- You can Google “Gaborone combi routes” to find a pretty basic map of some of the minibus routes. It’s not completely accurate, and misses a lot of them, so definitely talk to people and make sure you are getting on the right busses, but it is helpful to give you a sense of where you might be able to find transportation and where you’ll need to take a cab.
- There are a lot of cool events happening around Gabs that will be primarily advertised on Facebook, as most places don’t have much of a website. Thapong Visual Arts Center has a lot of things you can find on the No. 1 Ladies Coffee House Facebook page. Chillstep Sundays and Redd’s Sunday Sessions are two things you can find on Facebook that have monthly music festival type things that are a great way to spend a Sunday afternoon. Talk to your local friends about stuff that is going on, cause these things mostly get spread by word of mouth.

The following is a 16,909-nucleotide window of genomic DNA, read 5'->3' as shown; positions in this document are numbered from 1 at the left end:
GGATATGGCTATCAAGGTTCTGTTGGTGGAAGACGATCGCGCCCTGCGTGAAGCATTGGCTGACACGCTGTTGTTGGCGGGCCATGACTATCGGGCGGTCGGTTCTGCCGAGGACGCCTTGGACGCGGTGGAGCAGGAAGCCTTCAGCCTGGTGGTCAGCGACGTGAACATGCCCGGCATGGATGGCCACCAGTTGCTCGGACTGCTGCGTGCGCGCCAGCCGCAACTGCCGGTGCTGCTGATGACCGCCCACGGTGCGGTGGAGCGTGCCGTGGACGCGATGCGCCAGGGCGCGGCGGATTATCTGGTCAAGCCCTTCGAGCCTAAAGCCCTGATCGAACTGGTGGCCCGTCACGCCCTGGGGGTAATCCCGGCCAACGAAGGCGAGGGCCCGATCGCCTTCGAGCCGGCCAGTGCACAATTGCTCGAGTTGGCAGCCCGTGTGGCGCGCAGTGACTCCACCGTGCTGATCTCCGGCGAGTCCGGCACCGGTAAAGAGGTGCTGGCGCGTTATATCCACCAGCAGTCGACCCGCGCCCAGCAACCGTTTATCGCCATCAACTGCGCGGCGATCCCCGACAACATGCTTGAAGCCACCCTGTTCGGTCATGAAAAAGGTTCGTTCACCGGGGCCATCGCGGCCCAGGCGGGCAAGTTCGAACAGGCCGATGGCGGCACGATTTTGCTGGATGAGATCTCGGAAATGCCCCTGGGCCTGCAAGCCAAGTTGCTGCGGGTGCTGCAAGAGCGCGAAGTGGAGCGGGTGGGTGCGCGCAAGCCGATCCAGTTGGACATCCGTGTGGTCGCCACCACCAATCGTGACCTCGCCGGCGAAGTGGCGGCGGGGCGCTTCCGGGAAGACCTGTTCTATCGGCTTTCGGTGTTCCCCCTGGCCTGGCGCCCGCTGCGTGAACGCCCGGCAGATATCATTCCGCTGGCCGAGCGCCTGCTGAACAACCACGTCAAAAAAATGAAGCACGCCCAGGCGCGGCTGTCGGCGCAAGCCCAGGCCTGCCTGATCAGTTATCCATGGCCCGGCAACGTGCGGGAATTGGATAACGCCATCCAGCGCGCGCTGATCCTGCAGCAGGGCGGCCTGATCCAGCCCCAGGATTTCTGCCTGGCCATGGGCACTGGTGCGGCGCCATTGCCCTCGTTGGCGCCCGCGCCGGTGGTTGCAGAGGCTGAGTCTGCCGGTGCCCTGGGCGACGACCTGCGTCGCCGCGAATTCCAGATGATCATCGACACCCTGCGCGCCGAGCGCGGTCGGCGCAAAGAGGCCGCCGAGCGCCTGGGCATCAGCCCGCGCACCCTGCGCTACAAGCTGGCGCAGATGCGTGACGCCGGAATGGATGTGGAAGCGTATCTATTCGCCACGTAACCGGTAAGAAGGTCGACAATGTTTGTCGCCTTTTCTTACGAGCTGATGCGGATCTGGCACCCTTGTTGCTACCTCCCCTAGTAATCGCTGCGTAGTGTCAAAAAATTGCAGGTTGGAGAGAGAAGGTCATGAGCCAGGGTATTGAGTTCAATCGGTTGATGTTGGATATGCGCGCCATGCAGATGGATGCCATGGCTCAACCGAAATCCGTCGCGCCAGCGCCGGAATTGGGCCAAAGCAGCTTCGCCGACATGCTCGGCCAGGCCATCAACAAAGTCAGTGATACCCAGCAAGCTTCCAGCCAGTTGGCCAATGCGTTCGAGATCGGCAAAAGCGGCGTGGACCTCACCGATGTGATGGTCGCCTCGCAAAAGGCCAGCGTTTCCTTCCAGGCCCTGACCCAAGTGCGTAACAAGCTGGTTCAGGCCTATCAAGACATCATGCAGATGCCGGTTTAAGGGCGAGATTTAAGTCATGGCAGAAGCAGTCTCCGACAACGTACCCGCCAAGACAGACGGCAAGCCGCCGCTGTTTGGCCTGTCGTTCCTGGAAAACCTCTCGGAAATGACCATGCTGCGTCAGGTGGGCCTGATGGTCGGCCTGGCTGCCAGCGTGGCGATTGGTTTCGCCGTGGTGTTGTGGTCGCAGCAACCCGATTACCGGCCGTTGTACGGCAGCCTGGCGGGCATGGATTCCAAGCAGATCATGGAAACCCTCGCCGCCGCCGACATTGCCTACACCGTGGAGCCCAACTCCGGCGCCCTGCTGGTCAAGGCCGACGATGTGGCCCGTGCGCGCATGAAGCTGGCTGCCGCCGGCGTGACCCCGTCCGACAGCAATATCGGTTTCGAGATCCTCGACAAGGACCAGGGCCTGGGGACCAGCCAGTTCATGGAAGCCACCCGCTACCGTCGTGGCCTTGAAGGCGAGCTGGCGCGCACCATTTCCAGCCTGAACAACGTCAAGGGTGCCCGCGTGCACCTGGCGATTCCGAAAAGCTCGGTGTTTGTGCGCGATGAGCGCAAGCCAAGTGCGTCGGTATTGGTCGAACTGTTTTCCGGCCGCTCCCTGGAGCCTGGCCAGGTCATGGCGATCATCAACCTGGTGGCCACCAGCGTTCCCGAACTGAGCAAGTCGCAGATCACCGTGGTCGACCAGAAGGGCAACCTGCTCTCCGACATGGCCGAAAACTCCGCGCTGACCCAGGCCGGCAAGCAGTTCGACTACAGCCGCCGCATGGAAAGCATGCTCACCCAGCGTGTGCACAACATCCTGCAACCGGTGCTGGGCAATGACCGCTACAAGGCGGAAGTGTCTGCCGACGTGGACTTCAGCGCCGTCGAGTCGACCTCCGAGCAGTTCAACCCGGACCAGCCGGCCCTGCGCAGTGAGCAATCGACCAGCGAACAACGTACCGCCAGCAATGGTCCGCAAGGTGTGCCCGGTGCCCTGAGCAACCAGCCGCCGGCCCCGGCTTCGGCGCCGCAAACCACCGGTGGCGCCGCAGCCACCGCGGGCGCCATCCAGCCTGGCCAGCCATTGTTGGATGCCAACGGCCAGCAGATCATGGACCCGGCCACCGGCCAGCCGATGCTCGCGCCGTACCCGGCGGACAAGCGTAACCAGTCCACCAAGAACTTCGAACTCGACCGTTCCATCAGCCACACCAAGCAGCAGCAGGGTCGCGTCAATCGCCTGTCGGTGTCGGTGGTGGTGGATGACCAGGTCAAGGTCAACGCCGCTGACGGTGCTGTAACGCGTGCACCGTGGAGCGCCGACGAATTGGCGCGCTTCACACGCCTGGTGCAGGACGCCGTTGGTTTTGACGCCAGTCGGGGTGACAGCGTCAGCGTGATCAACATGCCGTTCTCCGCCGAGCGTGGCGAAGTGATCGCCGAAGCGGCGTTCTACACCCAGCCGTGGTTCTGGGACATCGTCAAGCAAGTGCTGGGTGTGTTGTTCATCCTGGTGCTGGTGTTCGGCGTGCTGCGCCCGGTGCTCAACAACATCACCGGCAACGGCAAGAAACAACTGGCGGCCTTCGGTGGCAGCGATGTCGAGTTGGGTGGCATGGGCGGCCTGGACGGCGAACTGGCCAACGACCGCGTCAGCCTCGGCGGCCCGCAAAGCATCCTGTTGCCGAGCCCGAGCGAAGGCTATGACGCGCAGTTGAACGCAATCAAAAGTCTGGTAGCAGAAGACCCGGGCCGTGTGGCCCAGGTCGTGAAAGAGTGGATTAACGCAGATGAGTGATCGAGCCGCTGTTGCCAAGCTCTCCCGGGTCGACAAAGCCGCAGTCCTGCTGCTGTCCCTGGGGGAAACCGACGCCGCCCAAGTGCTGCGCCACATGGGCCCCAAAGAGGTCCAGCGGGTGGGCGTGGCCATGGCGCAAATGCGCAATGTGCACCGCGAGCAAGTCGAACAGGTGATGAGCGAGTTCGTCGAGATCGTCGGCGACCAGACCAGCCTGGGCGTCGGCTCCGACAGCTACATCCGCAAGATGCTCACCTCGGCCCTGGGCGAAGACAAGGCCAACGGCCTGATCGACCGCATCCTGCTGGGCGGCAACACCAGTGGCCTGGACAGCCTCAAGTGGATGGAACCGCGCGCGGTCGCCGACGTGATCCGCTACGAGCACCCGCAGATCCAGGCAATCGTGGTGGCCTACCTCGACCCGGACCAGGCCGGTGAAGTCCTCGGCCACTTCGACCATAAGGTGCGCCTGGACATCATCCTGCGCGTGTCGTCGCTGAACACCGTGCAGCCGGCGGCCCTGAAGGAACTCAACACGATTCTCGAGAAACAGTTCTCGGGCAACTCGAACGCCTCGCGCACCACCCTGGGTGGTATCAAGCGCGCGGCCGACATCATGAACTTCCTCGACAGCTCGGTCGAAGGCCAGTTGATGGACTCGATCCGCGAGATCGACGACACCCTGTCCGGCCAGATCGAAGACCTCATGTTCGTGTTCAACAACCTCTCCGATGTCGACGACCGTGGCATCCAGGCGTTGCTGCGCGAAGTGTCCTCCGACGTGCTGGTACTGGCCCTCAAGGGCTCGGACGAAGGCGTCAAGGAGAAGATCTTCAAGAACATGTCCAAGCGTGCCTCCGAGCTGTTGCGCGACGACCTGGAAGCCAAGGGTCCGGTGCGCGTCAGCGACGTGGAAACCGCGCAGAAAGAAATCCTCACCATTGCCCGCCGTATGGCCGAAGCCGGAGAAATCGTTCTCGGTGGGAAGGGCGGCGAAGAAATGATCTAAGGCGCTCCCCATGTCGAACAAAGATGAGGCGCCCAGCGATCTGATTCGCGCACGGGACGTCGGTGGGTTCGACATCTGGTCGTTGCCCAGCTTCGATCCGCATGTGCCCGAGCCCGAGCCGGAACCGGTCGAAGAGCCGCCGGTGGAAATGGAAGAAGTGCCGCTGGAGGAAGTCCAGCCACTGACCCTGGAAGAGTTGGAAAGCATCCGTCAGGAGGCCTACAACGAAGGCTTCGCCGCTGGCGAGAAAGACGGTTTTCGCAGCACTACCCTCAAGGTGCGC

- Read some books by Bessie Head before you come. She is a super awesome author who was born in South Africa, but lived in Botswana most of her life and her books are well worth the read. I read A Question of Power during the semester, and it was good, but heavy, and I also read Serowe, Village of the Rain Wind, which was cool since we visited Serowe during the semester. From what I have heard, When Rain Clouds Gather is really awesome, and might be a better one to start off with.
- Speaking of Serowe, when you visit there and go on the game drive through the rhino sanctuary, bring a sweatshirt. We went out super early in the morning, and even though it was pretty warm out the rest of the day, it was very chilly that morning and we were all freezing.
A couple things that might super annoy you (that it’s better to be mentally prepared for ahead of time):
- At the beginning of the semester especially there were a lot of mosquitos hanging out all over the place. The worst ones were the mosquitos that would wait for you just under the lip of the seat of the toilet. You couldn’t see them, but they were there all the time, just 4 or 5 mosquitos waiting to bite you where you’re most vulnerable. Don’t worry, though. You learn to fight them off. Just this morning (February 12) I killed 12 mosquitos with my bare hands in the shower. Vengeance is mine.